Neither the vessel nor its crew is, for the purposes of this motion, alleged to have been the direct cause of plaintiff's injuries. The allegedly negligent tiering was performed by longshoremen employed by the stevedore, ITO. Admiralty jurisdiction, however, does not depend on who committed the tort, but on where the tort was committed. Atlantic Transport Co. of West Virginia v. Imbrovek, 234 U.S. 52, 34 S. Ct. 733, 58 L. Ed. 1208 (1914). Traditionally "the civil jurisdiction of the admiralty in matter of tort [depended] upon * * * whether the act was committed under navigable waters -- * * *". North Pac. S.S. Co. v. Hall Bros. Marine Railway & Shipbuilding Co., 249 U.S. 119, 125, 39 S. Ct. 221, 222, 63 L. Ed. 510 (1918). As plaintiff in the instant case was injured while working on a pier, which would be considered an extension of land, see Wiper v. Great Lakes Engineering Works, 340 F.2d 727, 730 (6th Cir. 1965), this Court, under the traditional rules of admiralty jurisdiction which required both the tort and the injury to occur on navigable waters, would have been required to dismiss plaintiff's contention that the alleged negligent storage of the coffee bags and his resulting injury satisfy the requisites of admiralty jurisdiction. The area embraced by maritime tort jurisdiction, however, has been substantially extended both through judicial decision and Act of Congress. The Supreme Court has held that admiralty jurisdiction exists when "it is alleged that the shipowner commits a tort while or before the ship is being unloaded, and the impact of which is felt ashore at a time and place not remote from the wrongful act", Gutierrez v. Waterman S.S. Corp., 373 U.S. 206, 210, 83 S. Ct. 1185, 1188, 10 L. Ed. 2d 297 (1962). Gutierrez involved a longshoreman who, while unloading a cargo of broken and defective bags containing beans, slipped on some loose beans which were spilled on the dock during the unloading process. The Supreme Court stated the facts of the case, as found by the District Court, as follows:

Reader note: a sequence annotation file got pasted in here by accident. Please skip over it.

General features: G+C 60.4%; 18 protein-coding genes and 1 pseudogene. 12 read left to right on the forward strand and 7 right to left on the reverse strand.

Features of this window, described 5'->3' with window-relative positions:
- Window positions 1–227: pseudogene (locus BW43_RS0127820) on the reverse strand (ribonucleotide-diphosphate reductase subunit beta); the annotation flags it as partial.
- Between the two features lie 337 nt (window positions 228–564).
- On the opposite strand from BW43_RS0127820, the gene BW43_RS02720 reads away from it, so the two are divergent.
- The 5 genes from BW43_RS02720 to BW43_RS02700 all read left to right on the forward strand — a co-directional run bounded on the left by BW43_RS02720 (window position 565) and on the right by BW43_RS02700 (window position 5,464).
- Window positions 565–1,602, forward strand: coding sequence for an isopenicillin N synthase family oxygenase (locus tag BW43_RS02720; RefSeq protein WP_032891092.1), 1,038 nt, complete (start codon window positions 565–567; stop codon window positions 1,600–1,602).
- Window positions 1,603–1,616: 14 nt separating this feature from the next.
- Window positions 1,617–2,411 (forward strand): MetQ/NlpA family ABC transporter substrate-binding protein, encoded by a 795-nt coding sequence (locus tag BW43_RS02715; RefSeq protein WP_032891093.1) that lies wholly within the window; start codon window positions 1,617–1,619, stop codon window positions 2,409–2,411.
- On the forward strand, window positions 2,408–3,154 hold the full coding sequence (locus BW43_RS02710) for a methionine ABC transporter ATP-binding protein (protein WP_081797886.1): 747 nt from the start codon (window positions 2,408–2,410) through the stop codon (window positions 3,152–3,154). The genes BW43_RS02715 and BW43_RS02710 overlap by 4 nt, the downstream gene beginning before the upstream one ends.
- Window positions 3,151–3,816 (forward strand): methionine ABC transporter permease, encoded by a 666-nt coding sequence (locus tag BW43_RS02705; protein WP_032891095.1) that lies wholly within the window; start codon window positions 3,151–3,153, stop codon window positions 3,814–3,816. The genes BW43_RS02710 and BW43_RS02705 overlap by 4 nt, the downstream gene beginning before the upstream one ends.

"The cargo of beans was packed in broken and defective bags, some of which were being repaired by coopers aboard the ship during unloading. Beans spilled out of the bags during unloading, including some from one bag which broke open during unloading, and the scattering of beans about the surface of the pier created a dangerous condition for the longshoremen who had to work there. The shipowner knew or should have known that injury was likely to result to persons who would have to work around the beans spilled from the defective bags, and it was negligent in allowing cargo so poorly stowed or laden to be unloaded. Petitioner fell on the beans and injured himself, and such injuries were proximately caused by the respondent's negligence and the unseaworthiness of its cargo or cargo containers." (373 U.S. at 207, 83 S. Ct. at 1187)

 On these facts the Court found the case to be within the maritime jurisdiction. The tortious act occurred "while or before" the ship was being unloaded. In fact it was part of the continuous and uninterrupted unloading process, directly connected with conduct aboard the ship; and its impact was felt at a time and place not remote from the wrongful act.